Canadians living in urban areas are most likely to back laws restricting the use of homes for short-term rentals.

While those in rural areas tend to be unsure of whether regulation is required, urban residents are more concerned about the effects of services such as Airbnb on their local housing markets.

A report from the Angus Reid Institute shows that 45% of those surveyed said there should be limits on the use of primary residences for short-term rentals, 26% do not agree, and 30% aren’t sure.

Toronto and Vancouver have already taken action to limit the share of housing stock used for short-term rentals, but the poll highlights support for similar measures in other cities.

Not that Canadians are against Airbnb, with 50% expressing a positive opinion, up from 35% in 2016 when Angus Reid last asked about this topic (although 21% have a negative opinion, up from 15% two years ago.)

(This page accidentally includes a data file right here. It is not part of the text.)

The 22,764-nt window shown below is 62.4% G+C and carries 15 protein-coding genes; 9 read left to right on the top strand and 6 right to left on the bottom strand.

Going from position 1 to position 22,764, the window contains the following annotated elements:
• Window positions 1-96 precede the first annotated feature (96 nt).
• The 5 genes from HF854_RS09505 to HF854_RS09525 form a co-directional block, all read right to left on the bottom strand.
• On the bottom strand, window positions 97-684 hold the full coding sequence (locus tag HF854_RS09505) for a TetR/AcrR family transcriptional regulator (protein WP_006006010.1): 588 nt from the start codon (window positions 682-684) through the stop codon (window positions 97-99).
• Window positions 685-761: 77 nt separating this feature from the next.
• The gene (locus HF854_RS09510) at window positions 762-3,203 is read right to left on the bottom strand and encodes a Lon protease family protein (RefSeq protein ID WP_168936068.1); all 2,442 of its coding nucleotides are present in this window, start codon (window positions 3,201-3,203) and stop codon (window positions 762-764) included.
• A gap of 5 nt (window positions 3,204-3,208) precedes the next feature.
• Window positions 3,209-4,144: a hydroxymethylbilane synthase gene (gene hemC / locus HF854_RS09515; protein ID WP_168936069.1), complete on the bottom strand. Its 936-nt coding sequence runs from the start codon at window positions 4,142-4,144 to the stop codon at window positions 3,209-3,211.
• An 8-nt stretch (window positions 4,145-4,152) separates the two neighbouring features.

Younger Canadians less in favour of limits
There is an age-related split on opinion with younger Canadians more likely to have used Airbnb and more likely to have a positive opinion.

Older Canadians are less familiar with the service and are more likely to say that it (and other short-term rental services) should be regulated in line with hotels.

Asked how they would feel if their neighbours rented out their home for short-term periods, 38% said “it’s their property they can do what they want” (down from 44% in 2016); 10% would be happy for them to do so perhaps once a month (up from 8%); 24% said “occasionally” (same as 2016); and 28% said “never” (up from 25%).

 

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